A Balancing Act: Can Cloud Support Innovation in Education as well IT Control?

A Balancing Act: Can Cloud Support Innovation in Education as well IT Control?

Posted on 16/03/2017
DISCLAIMER: this article is older than one year and may not be up to date with recent events or newly available information.

 

 

 

We spoke to George Wraith, Head of ICT at New College Durham, on how technology is playing a crucial role in enabling a stimulating teaching environment with the most up to date learning resources.

 

Until seven years ago, most of the education sector pursued a centralised IT strategy – and our college was no different. The key driver was costs.  This approach allowed us to manage and control the costs of people, equipment, set-up and management from one place.

 

Around 2010, the emergence of mobile technologies triggered a gradual but notable shift to an increasingly decentralized approach.  Students began using their own laptops and teachers began using Internet-based teaching resources. New College Durham embraced the adoption of mobility on campus.  The IT team set up the systems, specified the devices and then passed it on to the college staff to manage.

 

Since then, various departments at our college have directly purchased applications or cloud-based systems to improve the quality of teaching.  But this can present challenges for the IT department.  Sometimes we’re by-passed until the point of system implementation or involved only when there’s a problem that needs fixing.  It’s an unexpected drain on our IT resources and results in cost and management inefficiencies.

 

But it’s not just about resources.  Data protection must be a key consideration when any cloud-based applications are evaluated for use at the college.  We are bound by strict data protection regulations and we have a governance team to ensure compliance.  For example, all personal data must reside in the UK – this clearly impacts on the suitability of different cloud services for some applications.

 

Of course, used in the right way, the cloud offers our college a valuable, complementary resource to our existing IT infrastructure.  Our students use Office 365 and benefit greatly from our VLE (virtual learning environment), a cloud-based system that allows teachers to share educational materials with students.  Some of our corporate systems are cloud-based and our disaster recovery set-up relies on VMware vCloud Air.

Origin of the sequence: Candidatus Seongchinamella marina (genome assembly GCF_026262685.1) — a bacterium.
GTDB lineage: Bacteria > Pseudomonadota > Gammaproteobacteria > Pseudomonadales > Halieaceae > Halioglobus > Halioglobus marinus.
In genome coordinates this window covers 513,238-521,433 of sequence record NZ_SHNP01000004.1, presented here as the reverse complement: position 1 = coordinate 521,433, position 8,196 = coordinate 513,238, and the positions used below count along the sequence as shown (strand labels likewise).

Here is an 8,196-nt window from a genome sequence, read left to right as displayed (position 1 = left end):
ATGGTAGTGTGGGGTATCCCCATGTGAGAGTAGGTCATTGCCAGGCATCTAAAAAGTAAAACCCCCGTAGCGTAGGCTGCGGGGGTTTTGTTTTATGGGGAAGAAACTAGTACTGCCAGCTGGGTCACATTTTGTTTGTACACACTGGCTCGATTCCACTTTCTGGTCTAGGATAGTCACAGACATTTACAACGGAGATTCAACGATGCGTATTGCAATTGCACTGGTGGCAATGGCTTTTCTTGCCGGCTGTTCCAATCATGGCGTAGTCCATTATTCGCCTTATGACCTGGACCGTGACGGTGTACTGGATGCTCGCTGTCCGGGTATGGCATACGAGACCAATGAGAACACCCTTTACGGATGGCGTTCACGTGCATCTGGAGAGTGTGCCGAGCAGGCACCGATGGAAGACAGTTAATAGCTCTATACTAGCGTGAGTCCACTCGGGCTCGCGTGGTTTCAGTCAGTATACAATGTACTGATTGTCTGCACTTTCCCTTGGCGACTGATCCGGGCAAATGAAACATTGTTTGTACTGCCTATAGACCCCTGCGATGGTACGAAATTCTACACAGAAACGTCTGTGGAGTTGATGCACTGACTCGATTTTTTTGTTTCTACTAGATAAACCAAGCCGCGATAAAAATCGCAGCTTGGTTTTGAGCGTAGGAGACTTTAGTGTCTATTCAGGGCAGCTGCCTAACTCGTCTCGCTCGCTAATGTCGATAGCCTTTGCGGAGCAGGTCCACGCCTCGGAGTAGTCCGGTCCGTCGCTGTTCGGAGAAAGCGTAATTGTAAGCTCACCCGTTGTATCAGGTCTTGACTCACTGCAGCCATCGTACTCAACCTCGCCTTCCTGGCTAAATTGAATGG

I believe that cloud services will gain in popularity throughout the education sector, but we need to find the right balance between innovation for college departments and control for the IT team.  That’s why the Cross-Cloud Architecture announcement from VMware is so important – it’s designed to give organizations the freedom to innovate while maintaining control.


Category: Cloud, Virtualization

Tags:

Related Articles

Posted on 20/06/2019 by charlene

WATCH: Driving with Ian – Meet the people, partners and technology of VMware

Take another drive with Ian Jansen van Rensburg, Senior Systems Engineering Manager at VMware sub-Saharan Africa where he introduces us to the people, partners and technologies of VMware in the region. Ian has been with VMware for 15 years and in this time, he says the only constant has been change. Positive change that has […]

1 minute read
Posted on 12/12/2018 by charlene

New Innovation: Bridging the Gap

Digital Disruption. Digital Transformation. We’ve heard this all before, right? It’s all been overhyped. Isn’t it time to move on? Well, no. With only about 40% of organisations making the move to digital transformation, there is still a fair distance to go. While many may be feeling “transformation fatigue” at this point, there is still […]

1 minute read
Posted on 16/04/2019 by charlene

Infrastructure fundamentals create a more dynamic learning and research environment for world-class university

There is a misconception that the university sector is perhaps more sedate than most: ancient subjects taught in old buildings by middle-aged lecturers – delivered to a young audience locked-in to a three-year course. The reality is wildly different. “We have a far more demanding group of stakeholders than most industries,” says University of Florence […]

2 minute read

Comments

No comments yet

Add a comment

Your email address will not be published.

*

This site uses cookies to improve the user experience. By using this site you agree to the privacy policy